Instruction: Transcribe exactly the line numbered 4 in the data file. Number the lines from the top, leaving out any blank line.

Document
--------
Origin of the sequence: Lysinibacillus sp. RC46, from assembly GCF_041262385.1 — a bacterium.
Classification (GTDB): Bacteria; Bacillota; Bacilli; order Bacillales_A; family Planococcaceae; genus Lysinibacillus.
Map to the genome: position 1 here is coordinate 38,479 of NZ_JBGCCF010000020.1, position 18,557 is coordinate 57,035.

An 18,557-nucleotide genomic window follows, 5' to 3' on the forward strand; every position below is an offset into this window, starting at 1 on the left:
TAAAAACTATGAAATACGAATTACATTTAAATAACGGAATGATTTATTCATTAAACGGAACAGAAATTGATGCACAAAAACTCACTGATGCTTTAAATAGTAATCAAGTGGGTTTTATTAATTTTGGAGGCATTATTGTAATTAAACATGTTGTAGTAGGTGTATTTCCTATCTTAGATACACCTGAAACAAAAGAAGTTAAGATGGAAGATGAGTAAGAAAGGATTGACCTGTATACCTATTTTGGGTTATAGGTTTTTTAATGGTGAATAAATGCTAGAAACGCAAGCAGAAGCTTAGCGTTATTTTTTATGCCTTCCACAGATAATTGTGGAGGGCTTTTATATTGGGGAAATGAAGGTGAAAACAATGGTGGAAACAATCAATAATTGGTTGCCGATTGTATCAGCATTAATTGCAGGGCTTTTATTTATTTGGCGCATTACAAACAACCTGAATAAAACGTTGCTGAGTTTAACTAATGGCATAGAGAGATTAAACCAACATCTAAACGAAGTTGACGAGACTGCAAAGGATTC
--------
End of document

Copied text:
An 18,557-nucleotide genomic window follows, 5' to 3' on the forward strand; every position below is an offset into this window, starting at 1 on the left: